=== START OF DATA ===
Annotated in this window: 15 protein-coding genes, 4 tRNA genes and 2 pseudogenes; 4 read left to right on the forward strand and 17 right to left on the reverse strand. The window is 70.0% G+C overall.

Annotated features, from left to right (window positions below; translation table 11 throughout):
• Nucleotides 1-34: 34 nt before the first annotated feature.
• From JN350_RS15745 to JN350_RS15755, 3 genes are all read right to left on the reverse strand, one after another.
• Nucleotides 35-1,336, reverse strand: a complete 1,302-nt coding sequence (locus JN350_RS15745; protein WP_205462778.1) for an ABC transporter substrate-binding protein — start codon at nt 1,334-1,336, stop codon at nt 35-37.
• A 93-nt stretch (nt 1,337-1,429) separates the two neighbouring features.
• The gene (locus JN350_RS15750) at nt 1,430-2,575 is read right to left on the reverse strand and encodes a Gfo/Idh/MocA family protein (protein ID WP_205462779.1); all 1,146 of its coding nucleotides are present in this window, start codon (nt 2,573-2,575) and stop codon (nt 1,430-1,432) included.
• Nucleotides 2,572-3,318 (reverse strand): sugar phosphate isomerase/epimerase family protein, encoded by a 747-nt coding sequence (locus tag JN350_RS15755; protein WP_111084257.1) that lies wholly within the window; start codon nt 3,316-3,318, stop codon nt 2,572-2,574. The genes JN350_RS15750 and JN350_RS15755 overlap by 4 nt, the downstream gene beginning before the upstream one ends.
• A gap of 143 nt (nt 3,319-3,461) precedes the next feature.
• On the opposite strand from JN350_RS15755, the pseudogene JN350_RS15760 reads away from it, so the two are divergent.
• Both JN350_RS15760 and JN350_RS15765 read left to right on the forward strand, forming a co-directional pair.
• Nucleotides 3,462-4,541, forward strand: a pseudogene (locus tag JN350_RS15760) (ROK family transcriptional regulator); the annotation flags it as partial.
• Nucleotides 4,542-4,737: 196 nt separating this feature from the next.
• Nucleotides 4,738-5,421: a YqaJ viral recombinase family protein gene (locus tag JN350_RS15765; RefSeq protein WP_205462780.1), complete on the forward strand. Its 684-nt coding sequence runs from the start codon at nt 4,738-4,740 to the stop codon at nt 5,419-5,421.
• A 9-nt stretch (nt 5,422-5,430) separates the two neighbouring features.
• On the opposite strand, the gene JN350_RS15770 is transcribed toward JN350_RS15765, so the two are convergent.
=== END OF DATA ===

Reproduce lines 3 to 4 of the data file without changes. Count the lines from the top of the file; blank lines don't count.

• Nucleotides 1-34: 34 nt before the first annotated feature.
• From JN350_RS15745 to JN350_RS15755, 3 genes are all read right to left on the reverse strand, one after another.